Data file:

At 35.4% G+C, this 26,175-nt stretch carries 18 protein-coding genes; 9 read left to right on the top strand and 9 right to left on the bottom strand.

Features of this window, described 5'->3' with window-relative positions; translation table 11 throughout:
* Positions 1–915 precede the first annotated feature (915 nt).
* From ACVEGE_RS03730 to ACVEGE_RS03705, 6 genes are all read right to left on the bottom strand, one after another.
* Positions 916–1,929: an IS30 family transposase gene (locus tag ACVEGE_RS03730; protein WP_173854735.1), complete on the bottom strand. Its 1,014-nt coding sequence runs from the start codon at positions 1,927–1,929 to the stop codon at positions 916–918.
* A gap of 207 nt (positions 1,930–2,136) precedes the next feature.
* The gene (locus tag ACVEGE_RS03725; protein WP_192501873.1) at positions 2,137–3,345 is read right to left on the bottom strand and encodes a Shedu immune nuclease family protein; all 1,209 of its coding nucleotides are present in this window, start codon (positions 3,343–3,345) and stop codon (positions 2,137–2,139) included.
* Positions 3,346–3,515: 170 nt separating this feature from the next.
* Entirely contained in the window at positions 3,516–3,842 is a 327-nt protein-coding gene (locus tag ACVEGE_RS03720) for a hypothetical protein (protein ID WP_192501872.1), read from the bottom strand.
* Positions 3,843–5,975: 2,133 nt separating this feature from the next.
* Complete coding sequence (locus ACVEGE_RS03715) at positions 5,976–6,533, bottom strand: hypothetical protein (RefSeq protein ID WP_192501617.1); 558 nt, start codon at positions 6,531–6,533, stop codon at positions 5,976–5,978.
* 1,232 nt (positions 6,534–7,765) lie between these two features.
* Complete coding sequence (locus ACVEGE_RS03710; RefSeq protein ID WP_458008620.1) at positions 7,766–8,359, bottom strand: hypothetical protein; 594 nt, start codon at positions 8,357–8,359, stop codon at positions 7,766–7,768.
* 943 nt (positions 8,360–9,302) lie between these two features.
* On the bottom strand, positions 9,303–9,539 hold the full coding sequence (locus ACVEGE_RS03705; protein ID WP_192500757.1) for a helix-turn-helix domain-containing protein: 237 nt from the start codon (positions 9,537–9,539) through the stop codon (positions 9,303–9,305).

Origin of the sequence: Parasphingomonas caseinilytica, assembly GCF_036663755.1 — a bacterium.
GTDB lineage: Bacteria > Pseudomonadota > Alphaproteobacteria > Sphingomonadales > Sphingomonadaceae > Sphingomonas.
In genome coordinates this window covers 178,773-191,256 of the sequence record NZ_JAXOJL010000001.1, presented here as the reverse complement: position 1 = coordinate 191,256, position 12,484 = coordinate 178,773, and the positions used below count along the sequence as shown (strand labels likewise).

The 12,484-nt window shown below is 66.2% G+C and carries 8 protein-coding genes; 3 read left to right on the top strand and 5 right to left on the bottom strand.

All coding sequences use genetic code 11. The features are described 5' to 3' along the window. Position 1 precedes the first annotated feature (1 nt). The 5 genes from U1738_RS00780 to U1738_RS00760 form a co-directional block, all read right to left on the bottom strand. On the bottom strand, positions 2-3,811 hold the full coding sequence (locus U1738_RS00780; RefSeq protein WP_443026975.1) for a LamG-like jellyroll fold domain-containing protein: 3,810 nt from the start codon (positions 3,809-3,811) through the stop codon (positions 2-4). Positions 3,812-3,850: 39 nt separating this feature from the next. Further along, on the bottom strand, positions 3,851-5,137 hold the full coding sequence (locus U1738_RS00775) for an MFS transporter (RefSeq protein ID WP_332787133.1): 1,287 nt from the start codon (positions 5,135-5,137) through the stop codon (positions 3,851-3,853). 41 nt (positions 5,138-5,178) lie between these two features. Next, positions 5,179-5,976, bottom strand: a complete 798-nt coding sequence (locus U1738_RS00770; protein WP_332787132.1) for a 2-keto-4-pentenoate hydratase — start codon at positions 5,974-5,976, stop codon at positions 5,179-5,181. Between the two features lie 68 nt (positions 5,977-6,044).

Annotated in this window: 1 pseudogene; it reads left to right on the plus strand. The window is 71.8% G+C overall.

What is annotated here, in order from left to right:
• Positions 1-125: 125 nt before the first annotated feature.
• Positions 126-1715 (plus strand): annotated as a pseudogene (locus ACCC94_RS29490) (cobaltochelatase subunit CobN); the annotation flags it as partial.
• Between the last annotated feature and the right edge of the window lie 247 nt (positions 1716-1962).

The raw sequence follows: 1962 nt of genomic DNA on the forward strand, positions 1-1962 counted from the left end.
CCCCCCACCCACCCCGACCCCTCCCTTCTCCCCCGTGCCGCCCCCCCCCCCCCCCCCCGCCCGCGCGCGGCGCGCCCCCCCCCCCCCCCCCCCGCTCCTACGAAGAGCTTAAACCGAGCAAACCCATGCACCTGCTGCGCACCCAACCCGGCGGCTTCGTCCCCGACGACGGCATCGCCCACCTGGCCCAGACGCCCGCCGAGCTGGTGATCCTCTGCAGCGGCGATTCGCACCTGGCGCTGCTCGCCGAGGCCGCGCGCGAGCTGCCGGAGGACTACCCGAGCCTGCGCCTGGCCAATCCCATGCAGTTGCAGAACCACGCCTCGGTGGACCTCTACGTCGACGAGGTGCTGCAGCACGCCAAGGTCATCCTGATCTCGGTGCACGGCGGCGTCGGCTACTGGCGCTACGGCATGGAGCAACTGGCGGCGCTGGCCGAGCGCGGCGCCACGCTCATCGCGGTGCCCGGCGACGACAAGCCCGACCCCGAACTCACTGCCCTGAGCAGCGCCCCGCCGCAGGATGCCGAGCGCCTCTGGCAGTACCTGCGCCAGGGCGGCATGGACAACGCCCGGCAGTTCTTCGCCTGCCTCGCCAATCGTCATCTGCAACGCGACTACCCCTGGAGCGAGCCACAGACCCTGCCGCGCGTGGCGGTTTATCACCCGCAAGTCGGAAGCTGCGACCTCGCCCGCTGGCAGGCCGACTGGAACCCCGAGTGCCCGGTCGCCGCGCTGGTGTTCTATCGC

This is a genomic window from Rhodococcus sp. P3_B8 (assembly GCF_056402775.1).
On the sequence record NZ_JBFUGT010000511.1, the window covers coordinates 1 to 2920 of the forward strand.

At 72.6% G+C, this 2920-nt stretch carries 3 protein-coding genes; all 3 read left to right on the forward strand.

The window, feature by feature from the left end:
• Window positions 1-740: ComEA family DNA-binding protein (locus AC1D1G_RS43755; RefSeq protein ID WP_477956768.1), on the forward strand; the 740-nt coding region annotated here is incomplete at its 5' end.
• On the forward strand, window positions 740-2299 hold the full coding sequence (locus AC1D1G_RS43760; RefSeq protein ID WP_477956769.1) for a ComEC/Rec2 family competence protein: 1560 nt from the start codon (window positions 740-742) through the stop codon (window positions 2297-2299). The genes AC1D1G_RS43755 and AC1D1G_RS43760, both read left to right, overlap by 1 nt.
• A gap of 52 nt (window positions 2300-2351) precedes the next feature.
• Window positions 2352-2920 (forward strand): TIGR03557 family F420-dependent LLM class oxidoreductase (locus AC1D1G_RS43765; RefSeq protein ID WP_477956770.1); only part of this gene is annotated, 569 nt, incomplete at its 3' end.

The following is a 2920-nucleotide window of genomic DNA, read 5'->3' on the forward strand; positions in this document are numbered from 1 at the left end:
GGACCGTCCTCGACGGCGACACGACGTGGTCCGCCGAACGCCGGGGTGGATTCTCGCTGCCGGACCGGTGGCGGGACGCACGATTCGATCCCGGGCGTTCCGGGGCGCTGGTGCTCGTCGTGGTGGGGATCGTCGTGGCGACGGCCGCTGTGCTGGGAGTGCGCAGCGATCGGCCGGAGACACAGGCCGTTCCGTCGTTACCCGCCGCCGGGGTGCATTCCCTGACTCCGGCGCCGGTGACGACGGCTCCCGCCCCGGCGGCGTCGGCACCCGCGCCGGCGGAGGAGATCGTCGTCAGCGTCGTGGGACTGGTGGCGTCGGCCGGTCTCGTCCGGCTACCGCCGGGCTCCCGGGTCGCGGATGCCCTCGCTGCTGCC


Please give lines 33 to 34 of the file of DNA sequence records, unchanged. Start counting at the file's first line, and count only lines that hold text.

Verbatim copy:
• On the forward strand, window positions 740-2299 hold the full coding sequence (locus AC1D1G_RS43760; RefSeq protein ID WP_477956769.1) for a ComEC/Rec2 family competence protein: 1560 nt from the start codon (window positions 740-742) through the stop codon (window positions 2297-2299). The genes AC1D1G_RS43755 and AC1D1G_RS43760, both read left to right, overlap by 1 nt.
• A gap of 52 nt (window positions 2300-2351) precedes the next feature.